15% rise in Darjeeling Tea prices in Europe

Darjeeling Tea has commanded 15% higher rates in Europe this year despite the financial downturn in Europe as quality up-gradation and marketing have boosted margins of the beverage that is widely regarded as the champagne of teas.

The industry now hopes to take another leap with plans to join hands with European Trade Commission (ETC) to launch a marketing and generic promotion campaign in EU next year for making a further penetration in the region. Nearly 60%-70 % of Darjeeling's total production of 9 million kg is exported, mainly to Germany, the UK and Japan.

"This year, the EU buyers have offered us 15% to 18% higher prices over 2011 because they are satisfied with the quality of our premium first and second flush teas. Demand has also gone up because of less adulteration," said Sanjay Bansal, chairman of Ambootia Group, a leading Darjeeling tea producer.

Though 9 million kg was produced in Darjeeling, nearly 40 million kg was available in the global market with Darjeeling branding. The tea industry, along with Tea Board, fought over the years to have a GI (geographical indication) mark for Darjeeling tea to protect its identity in the world market. Teas that were sold at around 12.75 euros per kg last year have been able to command 15 euros this year.

Some better qualities have garnered 30 euros per kg, said SS Bagaria, chairman of Darjeeling Tea Association . Even medium quality teas have been sold at 7-8 euros per kg compared to 5 euros previous year. Incidentally, the second flush teas have a unique muscatel flavor that lures the EU buyers. Moreover, this year's recession has seen big EU tea importers buy out small family-run companies who were into tea imports.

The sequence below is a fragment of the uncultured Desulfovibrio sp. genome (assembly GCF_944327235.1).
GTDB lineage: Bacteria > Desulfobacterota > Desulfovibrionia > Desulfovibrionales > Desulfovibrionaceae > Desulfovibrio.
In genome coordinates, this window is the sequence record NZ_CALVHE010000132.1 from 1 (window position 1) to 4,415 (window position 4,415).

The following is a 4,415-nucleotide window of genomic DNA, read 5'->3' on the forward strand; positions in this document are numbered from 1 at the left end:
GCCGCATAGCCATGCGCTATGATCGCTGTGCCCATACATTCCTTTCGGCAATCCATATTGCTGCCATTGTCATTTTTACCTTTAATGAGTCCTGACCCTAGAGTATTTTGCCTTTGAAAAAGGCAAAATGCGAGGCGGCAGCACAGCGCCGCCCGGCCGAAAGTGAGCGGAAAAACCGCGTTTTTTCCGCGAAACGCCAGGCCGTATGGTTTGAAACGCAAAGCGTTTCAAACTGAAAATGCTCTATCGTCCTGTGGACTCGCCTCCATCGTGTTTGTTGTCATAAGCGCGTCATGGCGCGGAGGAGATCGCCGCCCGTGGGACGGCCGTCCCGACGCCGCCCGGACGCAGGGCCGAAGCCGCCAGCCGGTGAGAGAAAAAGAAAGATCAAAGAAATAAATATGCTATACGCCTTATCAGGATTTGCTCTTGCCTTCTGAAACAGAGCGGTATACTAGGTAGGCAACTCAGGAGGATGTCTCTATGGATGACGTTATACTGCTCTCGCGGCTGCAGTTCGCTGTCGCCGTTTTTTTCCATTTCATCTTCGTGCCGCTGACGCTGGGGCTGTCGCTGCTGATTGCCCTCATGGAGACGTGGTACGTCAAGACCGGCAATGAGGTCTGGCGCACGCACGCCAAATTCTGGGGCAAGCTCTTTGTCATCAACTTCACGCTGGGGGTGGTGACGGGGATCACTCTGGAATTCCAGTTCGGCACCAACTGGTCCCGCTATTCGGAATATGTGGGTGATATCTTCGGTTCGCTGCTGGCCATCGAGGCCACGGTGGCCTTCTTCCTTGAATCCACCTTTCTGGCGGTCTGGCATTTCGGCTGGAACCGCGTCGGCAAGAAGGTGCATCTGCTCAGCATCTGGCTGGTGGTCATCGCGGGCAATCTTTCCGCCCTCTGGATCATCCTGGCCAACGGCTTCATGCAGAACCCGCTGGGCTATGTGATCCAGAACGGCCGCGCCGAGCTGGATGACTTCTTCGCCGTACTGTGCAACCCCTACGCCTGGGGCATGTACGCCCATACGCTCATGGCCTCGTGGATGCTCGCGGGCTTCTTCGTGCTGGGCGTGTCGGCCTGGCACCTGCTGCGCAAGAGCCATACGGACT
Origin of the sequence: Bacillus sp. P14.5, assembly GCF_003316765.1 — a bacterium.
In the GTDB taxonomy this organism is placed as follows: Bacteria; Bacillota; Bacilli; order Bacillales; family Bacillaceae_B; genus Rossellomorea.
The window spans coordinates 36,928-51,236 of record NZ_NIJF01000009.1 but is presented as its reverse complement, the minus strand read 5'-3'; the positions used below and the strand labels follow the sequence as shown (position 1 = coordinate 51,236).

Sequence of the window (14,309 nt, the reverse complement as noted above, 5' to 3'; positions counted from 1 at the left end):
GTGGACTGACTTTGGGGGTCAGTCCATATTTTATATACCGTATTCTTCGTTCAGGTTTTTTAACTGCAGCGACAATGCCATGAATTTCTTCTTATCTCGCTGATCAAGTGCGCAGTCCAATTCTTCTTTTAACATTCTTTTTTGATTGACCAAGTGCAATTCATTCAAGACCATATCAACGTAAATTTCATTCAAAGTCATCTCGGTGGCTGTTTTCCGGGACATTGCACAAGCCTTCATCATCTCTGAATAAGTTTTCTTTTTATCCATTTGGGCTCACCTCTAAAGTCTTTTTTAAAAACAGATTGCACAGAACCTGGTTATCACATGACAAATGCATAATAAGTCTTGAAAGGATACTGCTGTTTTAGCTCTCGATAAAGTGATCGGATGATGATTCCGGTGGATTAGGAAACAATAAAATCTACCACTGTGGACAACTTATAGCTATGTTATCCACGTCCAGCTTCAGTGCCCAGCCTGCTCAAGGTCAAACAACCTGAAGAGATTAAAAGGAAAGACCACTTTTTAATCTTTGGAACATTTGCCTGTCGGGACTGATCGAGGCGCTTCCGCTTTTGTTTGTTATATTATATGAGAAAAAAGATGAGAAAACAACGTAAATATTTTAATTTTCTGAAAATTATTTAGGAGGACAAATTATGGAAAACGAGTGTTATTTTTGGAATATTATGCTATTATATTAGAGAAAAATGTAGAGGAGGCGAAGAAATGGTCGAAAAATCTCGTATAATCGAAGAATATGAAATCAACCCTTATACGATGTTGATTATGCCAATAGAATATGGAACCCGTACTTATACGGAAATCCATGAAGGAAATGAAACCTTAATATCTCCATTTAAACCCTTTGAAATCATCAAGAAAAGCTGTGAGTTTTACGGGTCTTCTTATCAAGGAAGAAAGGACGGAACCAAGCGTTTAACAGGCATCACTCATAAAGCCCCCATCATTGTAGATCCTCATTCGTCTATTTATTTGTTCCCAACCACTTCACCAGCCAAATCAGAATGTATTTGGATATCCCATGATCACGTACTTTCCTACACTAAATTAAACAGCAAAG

"This restructuring of business in their homeland has helped us push more teas because it is easier to make business with big buyers," said Bansal.

Even Harrods , the upmarket store in London , has picked up 10% more teas from Ambootia Group this year. "We are expecting that the price of Darjeeling teas will go up further in 2013. It's a boutique product and should not be treated as a commodity.

The producers should sit together to work out a strategy to make further penetration in world markets. Interestingly , even the US has now started importing Darjeeling tea," said Ashok Lohia, chairman of Chamong Tee Ltd, the largest Darjeeling tea producer in the country.

MGVK Bhanu, chairman of Tea Board of India, said: "We are working on a plan for generic promotion of Darjeeling tea with ETC. This will also involve marketing because we will try to create consumer awareness about Darjeeling tea. However, nothing has been finalized yet."

The local prices of Darjeeling tea have gone up substantially.

Source: Economic Times